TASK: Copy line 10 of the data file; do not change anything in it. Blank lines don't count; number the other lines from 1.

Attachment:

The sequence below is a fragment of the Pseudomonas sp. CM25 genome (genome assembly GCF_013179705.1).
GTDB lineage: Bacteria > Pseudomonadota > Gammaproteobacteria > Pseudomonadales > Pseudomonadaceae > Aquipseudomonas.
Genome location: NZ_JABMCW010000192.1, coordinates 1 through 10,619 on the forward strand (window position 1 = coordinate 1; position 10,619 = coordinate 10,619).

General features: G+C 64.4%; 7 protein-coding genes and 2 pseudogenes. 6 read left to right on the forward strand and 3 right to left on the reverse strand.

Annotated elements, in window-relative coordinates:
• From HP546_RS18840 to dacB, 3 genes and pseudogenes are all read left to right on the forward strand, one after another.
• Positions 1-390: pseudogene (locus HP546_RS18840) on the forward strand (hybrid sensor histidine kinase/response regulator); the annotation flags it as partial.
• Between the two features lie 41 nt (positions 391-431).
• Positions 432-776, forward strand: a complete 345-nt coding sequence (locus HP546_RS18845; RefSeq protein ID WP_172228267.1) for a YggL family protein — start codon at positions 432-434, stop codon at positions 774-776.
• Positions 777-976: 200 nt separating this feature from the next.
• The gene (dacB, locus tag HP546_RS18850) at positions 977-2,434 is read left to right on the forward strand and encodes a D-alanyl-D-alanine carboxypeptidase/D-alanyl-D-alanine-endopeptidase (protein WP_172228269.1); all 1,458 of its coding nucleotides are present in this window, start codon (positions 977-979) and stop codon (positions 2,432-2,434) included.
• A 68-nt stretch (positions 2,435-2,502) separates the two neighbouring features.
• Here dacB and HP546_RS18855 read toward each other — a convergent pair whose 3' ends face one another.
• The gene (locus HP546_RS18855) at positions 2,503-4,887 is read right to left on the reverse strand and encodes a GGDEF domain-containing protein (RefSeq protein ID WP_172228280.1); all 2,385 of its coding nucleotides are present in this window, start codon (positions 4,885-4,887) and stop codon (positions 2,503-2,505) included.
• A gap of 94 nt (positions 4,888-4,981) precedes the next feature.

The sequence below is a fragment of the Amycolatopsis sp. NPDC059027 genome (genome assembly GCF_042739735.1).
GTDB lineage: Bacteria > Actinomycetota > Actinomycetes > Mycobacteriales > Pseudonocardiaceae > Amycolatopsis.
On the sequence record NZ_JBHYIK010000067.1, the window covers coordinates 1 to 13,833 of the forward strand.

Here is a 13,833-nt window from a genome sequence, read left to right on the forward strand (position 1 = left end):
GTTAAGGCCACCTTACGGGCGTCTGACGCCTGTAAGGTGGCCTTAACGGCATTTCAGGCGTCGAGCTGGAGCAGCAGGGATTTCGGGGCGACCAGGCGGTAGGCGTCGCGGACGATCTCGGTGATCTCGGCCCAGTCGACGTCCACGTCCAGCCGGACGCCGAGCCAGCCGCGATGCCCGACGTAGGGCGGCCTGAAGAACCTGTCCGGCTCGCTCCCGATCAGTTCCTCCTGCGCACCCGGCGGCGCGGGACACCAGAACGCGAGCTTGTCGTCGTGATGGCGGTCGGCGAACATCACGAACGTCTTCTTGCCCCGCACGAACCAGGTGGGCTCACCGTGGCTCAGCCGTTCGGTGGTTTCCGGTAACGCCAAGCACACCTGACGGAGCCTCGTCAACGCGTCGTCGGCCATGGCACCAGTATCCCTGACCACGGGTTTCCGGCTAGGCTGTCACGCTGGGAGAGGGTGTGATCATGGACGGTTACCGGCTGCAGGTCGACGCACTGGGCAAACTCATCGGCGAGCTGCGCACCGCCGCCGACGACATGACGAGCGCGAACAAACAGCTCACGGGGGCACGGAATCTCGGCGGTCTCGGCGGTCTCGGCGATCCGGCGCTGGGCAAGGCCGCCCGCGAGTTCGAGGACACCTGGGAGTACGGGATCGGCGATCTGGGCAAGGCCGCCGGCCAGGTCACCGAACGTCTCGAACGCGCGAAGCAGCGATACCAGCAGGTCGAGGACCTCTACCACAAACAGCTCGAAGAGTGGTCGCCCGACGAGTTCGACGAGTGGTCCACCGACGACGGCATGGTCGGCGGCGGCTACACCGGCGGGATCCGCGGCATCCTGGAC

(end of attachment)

• Positions 777-976: 200 nt separating this feature from the next.